Sadly the only prison Nixon went to was the one in his mind
Today brought the clearest evidence yet that not only has Donald Trump committed felonies (we all knew that already, of course), but that federal prosecutors are willing to say that he did, and that in addition to this his team was petitioning Russia for help as far back as 2015. The president signaled this was coming with an epically unhinged temper tantrum on Twitter this morning. This day he also finally put forth a name for a new AG, a man who will presumably try to curtail investigations into his behavior. His former Secretary of State also gave an interview where he basically said that Trump constantly wanted to commit illegal acts and seemed unaware of legal restrictions.
A felonious president flying off the handle and desperately filling the Justice Department with lackeys to protect himself against an ever-growing criminal investigation sounds an awful lot like Watergate. (This is not an original observation.) As Marx said, history repeats itself, first as tragedy, then as farce.
A lot of other people have been thinking so, too. Rachel Maddow's excellent Bag Man podcast did a deep dive into the wrongdoings of Spiro Agnew, which are oft forgotten in the shadow of Nixon's greater malfeasance. Listening to that podcast I thought a lot of how the ghosts of Watergate keep coming back to haunt us.
Decisions were made by politicians and prosecutors at the time that we are still living with. Agnew's criminality was truly staggering. Not only had he taken kickbacks as governor of Maryland, he was still getting cash-filled envelopes in the White House! He also directed federal contracts to the men paying him off. In order to get him out of office as quickly as possible so that he would not succeed his criminal boss Nixon, prosecutors allowed Agnew to resign without going to jail.
The precedent that members of the White House not pay the true price of their actions was solidified when Gerald Ford granted Nixon a full pardon before he had been convicted or even tried of something. While Ford thought that he was removing a distraction from a paralyzed nation beset by economic decline and the end of Vietnam, he essentially established that presidents and their operatives would never actually be held accountable for their illegal actions in a court of law.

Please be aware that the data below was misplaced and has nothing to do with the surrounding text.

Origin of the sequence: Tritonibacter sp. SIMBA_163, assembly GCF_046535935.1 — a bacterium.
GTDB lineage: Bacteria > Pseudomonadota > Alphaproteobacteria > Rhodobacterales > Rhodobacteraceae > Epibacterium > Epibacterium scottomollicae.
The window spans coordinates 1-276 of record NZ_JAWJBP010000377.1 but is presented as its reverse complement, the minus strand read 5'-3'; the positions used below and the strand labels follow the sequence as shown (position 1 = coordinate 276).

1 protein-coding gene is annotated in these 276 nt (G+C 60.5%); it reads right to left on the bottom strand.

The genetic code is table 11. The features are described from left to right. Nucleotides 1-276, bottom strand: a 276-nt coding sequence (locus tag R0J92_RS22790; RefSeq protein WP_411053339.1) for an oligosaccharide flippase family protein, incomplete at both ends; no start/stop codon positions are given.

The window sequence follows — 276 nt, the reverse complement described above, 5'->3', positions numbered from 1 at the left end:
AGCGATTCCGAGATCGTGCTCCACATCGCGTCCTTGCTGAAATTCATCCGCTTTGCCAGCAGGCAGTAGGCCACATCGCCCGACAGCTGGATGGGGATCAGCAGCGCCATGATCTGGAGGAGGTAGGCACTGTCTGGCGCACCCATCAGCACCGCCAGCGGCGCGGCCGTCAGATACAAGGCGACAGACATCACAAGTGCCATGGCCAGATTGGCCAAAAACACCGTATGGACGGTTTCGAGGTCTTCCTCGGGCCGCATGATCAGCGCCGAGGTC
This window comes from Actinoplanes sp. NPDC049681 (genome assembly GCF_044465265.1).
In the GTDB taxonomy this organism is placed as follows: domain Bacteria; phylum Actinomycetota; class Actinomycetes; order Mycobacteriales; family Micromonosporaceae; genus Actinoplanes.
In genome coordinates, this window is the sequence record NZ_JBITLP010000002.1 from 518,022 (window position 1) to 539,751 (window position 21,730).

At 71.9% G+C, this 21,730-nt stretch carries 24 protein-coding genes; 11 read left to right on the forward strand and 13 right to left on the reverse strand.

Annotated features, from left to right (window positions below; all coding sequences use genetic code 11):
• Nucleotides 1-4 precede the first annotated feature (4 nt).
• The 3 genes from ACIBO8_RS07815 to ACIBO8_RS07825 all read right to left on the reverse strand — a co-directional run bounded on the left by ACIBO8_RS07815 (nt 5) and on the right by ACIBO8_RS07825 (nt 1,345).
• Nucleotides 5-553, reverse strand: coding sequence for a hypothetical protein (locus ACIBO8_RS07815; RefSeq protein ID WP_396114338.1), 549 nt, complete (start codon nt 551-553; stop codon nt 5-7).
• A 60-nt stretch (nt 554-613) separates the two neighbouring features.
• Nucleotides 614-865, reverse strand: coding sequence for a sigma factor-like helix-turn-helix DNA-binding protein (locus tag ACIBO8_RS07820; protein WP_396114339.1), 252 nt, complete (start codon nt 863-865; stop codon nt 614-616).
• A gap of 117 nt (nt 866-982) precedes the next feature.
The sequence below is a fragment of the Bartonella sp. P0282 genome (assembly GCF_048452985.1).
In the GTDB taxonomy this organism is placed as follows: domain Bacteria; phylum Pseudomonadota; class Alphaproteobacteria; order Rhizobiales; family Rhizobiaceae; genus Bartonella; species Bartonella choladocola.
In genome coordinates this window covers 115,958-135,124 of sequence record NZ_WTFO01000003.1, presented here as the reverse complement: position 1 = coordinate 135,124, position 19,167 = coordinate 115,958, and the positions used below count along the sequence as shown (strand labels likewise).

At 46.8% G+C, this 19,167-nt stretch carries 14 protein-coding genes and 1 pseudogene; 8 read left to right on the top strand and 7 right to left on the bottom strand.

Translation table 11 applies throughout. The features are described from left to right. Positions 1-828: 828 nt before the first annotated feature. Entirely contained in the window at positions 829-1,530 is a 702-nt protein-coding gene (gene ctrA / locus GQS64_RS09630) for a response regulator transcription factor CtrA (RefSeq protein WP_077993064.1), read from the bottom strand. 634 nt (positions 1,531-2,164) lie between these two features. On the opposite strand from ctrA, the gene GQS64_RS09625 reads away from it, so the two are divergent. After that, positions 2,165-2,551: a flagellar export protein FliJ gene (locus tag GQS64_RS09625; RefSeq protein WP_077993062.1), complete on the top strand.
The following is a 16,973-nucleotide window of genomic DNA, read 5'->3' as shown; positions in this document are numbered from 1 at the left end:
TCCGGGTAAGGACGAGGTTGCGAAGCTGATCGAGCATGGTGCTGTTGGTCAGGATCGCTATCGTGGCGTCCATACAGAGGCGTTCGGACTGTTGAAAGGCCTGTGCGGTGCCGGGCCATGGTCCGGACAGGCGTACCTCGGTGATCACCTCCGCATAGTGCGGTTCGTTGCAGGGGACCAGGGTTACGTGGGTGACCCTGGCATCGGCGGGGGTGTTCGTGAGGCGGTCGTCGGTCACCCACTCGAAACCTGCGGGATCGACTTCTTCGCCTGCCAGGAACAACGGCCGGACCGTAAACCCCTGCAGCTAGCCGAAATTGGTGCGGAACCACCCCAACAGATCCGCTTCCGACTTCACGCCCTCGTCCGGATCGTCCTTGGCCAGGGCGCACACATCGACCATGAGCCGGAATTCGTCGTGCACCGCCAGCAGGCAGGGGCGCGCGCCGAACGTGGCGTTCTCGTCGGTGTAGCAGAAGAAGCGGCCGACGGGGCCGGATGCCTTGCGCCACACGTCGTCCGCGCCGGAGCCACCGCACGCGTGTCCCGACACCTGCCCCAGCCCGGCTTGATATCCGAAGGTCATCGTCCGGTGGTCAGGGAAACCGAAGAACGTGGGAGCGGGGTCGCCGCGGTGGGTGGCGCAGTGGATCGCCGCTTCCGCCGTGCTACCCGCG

Just consider the Iran-Contra affair of the 1980s. This was another clear-cut case of presidential law-breaking. While it was done on behalf of policy goals instead of maintaining political power, selling arms to Iran to give money to the Contras was illegal on its face. Reagan and Bush never really had to face the music, and Bush would issue pardons for those involved. The nation mostly moved on.
In the 2000s the George W Bush administration lied the country into war in Iraq and engaged in torture. There was never even really an attempt to do much to punish those responsible. By that time the immunity of the White House to prosecution was pretty much accepted. Trump's crimes present an opportunity to break this cycle.
We talk a lot about the legacy of Watergate being that Americans do not trust the government, but the more consequential legacy is that America is a country where the president's quasi-monarchical status goes beyond expensive state funerals and ceremonial frippery to being above criminal prosecution. This thought must be in the back of Trump's mind today as he prepares a defense against the coming legal onslaught.
America desperately needs to get over this taboo of locking presidents and their minions up. Other democracies do not have this hang-up, and they are all the better for it. Just witness the recent imprisonment of Park Geun-hye in South Korea. The prospect of Trump's imprisonment is no mere legal fantasy, it actually might be crucial to ensuring the future health of our democracy.